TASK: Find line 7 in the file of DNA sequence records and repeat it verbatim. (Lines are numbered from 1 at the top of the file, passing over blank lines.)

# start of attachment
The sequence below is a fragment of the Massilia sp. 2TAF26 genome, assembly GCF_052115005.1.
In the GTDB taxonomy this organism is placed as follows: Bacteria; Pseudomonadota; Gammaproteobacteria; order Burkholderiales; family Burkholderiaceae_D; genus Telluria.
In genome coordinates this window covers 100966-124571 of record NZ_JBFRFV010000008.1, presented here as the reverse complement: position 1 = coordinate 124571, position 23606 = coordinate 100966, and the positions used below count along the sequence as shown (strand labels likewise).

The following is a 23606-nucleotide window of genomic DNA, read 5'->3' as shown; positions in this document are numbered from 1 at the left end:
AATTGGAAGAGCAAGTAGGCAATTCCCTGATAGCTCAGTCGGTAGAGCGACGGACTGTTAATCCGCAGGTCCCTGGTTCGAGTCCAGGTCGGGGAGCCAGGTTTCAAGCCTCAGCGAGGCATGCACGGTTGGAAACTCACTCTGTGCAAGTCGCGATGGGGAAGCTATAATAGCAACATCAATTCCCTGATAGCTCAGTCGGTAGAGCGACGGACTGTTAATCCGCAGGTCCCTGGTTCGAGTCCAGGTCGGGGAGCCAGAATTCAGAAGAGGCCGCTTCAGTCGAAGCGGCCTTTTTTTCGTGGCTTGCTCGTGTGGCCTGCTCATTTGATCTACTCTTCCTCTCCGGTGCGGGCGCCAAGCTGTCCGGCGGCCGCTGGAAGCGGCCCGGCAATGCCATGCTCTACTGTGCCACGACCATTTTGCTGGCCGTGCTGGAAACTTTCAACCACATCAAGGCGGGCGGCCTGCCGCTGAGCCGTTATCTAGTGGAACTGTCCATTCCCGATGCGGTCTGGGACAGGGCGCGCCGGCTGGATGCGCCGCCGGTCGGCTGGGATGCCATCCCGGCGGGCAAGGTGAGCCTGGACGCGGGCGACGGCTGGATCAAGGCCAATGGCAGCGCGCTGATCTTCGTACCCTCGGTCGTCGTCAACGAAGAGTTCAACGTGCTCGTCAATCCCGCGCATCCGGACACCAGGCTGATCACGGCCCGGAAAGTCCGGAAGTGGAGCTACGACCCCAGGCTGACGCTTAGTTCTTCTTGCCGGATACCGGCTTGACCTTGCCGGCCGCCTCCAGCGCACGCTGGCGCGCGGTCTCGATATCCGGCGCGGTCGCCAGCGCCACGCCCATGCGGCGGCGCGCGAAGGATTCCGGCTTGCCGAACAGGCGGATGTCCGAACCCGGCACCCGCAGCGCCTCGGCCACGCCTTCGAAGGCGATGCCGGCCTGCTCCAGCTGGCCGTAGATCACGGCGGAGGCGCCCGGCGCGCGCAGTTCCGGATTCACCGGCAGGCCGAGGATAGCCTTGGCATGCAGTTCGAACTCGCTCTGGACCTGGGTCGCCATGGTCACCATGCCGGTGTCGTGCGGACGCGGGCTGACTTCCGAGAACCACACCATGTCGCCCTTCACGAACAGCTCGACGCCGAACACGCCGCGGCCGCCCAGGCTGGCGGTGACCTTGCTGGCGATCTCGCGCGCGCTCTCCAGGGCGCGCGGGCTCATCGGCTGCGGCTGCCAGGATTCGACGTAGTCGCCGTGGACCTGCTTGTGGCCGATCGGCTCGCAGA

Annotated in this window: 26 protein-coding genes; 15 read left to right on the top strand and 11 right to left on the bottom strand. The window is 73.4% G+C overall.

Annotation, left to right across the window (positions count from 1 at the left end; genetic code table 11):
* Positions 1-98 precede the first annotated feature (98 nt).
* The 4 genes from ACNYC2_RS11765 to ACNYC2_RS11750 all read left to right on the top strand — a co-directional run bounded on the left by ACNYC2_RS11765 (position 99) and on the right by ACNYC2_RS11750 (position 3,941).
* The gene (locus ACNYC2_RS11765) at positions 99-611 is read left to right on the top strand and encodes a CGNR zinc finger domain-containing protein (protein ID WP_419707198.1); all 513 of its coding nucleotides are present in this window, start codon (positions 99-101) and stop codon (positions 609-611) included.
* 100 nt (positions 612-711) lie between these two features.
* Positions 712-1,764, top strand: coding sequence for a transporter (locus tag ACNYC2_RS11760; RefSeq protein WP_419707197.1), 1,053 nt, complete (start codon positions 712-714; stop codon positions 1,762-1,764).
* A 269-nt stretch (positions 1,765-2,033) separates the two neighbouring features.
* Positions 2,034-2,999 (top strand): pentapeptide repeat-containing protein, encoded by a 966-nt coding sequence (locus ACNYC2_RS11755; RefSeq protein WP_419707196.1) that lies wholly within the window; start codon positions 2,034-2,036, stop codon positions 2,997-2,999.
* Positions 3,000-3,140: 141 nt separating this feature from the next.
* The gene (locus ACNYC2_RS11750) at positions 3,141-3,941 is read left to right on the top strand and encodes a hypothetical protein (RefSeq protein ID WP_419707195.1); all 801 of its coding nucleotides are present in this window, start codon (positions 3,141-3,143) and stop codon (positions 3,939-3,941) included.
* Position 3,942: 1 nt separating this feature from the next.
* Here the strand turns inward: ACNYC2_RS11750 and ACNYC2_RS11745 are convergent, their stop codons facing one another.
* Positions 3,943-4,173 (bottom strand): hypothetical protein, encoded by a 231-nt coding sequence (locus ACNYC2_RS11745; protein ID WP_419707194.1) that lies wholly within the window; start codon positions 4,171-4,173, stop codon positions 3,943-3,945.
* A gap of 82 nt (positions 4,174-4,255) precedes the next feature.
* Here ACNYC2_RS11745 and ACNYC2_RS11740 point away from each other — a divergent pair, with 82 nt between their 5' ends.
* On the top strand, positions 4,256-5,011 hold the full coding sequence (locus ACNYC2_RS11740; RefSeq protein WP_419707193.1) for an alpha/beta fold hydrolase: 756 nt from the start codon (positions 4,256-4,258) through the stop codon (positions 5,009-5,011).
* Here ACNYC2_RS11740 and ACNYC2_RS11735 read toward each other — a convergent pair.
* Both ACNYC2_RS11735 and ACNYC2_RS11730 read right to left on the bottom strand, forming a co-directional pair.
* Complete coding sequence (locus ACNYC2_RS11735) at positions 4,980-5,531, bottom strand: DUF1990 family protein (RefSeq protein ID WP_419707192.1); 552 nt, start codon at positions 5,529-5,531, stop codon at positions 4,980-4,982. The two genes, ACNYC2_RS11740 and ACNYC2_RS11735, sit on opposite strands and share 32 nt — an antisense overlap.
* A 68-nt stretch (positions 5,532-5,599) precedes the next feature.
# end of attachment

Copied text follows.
Annotation, left to right across the window (positions count from 1 at the left end; genetic code table 11):